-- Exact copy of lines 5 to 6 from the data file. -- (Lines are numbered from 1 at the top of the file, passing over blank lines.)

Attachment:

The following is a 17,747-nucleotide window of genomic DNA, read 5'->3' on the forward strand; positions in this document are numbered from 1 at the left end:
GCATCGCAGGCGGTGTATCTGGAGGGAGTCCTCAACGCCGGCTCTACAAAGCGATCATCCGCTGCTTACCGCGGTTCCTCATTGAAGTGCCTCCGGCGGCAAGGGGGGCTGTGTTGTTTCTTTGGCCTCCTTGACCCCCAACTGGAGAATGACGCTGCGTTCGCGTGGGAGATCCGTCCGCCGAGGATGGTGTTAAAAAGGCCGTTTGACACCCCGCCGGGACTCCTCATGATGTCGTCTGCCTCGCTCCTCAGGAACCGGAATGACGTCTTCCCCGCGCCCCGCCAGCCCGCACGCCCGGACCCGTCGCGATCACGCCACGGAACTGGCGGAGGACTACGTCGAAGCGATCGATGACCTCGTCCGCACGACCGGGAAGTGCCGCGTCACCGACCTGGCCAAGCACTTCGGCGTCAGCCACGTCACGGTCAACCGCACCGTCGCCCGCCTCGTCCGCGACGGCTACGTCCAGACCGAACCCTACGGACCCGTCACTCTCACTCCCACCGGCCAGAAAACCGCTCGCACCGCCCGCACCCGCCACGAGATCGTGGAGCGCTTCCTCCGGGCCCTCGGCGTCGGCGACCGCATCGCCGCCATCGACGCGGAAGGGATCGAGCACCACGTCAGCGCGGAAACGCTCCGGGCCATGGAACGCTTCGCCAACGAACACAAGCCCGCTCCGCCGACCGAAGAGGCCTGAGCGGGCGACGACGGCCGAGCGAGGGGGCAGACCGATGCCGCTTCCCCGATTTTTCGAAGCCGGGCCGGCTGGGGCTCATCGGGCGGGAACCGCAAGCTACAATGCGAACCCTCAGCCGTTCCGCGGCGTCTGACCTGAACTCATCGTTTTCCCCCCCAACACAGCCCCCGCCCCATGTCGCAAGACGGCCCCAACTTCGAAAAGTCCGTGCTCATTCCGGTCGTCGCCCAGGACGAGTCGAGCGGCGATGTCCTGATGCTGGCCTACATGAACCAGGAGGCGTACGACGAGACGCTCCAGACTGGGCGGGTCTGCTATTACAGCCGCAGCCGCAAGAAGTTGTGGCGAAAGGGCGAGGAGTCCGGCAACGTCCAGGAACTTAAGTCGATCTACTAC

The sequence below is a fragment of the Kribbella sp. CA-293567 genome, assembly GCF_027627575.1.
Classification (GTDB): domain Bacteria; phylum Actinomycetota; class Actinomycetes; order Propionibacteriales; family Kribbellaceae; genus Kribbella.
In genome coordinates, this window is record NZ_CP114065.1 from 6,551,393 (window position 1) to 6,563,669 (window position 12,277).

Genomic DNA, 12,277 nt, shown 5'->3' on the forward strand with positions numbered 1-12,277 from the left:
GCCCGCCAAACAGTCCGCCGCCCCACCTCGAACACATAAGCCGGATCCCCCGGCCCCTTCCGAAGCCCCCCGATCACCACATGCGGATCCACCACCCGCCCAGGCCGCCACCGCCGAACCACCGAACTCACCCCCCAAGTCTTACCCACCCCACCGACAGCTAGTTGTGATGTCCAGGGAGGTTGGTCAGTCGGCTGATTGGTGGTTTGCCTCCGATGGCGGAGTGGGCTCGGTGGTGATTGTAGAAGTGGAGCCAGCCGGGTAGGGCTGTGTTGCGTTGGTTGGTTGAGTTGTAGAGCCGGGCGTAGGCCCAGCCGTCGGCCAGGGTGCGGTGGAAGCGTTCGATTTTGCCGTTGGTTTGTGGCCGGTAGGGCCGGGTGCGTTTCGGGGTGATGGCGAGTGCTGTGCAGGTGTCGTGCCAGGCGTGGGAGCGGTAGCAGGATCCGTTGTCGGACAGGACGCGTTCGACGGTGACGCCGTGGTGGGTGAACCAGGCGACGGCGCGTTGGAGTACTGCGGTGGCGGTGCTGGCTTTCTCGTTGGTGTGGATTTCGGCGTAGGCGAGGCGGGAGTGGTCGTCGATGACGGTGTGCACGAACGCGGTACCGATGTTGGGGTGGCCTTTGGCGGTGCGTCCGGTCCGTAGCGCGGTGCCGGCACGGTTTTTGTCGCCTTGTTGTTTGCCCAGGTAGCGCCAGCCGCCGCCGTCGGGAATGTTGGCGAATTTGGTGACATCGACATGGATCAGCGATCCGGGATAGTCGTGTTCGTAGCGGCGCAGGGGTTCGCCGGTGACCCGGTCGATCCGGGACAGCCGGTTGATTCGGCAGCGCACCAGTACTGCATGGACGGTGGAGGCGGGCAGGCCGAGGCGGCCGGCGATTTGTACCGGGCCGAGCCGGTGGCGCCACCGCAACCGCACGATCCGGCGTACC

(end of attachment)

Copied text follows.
In genome coordinates, this window is record NZ_CP114065.1 from 6,551,393 (window position 1) to 6,563,669 (window position 12,277).

Genomic DNA, 12,277 nt, shown 5'->3' on the forward strand with positions numbered 1-12,277 from the left: